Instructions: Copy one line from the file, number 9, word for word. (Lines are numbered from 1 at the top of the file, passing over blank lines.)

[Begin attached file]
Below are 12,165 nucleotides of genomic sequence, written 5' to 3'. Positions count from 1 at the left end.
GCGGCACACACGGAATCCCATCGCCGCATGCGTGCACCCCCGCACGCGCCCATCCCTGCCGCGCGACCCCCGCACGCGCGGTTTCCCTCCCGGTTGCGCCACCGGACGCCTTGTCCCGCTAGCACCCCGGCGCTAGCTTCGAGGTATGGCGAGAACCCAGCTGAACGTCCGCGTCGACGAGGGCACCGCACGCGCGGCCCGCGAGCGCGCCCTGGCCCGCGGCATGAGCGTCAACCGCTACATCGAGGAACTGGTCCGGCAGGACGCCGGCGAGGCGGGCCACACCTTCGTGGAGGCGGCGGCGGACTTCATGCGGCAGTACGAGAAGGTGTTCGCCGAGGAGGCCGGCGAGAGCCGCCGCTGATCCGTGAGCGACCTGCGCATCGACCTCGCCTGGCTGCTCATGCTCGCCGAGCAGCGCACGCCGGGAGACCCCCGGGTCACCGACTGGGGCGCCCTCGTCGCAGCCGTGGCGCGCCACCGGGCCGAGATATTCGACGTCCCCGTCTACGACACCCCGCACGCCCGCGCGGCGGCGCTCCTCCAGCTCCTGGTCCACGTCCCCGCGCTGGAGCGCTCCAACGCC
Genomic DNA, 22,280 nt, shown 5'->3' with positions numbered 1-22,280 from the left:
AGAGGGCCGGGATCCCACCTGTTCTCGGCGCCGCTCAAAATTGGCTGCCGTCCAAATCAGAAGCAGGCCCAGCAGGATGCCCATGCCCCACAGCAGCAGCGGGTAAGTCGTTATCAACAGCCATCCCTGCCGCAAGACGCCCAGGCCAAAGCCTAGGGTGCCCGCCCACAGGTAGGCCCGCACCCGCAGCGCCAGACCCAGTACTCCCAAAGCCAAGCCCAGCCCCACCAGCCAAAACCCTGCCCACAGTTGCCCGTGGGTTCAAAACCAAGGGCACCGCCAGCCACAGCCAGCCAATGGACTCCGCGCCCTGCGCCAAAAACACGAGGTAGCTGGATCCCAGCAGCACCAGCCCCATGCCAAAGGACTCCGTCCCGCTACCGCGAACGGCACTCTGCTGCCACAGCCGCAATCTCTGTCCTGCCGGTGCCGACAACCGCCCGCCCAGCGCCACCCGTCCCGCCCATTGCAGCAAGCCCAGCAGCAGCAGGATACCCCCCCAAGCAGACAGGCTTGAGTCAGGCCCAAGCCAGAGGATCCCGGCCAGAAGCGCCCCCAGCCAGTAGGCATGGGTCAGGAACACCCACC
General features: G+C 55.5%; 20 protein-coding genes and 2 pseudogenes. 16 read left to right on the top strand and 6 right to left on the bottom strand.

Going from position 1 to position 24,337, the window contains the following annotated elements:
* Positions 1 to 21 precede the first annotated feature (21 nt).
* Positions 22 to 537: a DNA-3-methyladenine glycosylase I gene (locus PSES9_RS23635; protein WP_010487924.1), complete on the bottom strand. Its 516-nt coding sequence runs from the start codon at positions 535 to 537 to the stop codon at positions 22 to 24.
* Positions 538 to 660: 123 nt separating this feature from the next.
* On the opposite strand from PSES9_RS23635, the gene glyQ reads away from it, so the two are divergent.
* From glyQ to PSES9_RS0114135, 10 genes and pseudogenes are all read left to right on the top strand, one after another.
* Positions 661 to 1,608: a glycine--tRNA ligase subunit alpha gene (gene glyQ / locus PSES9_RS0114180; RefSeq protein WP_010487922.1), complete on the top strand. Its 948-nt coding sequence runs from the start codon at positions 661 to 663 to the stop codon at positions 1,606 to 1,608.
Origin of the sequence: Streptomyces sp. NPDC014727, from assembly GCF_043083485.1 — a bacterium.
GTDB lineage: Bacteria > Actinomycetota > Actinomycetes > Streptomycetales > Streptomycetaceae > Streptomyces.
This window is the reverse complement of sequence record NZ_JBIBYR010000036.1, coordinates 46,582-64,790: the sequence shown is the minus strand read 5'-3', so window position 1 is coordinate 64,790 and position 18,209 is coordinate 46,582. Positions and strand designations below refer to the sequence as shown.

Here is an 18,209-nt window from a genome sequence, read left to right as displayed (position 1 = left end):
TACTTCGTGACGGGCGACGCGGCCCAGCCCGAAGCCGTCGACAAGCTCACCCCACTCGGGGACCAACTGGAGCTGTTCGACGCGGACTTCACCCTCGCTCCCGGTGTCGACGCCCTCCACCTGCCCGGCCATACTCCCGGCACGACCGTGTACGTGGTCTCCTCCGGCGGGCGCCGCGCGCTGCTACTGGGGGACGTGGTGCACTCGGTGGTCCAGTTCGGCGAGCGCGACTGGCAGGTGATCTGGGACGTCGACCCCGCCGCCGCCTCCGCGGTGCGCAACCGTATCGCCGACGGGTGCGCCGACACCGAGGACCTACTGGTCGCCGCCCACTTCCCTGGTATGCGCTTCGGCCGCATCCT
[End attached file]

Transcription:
* Positions 538 to 660: 123 nt separating this feature from the next.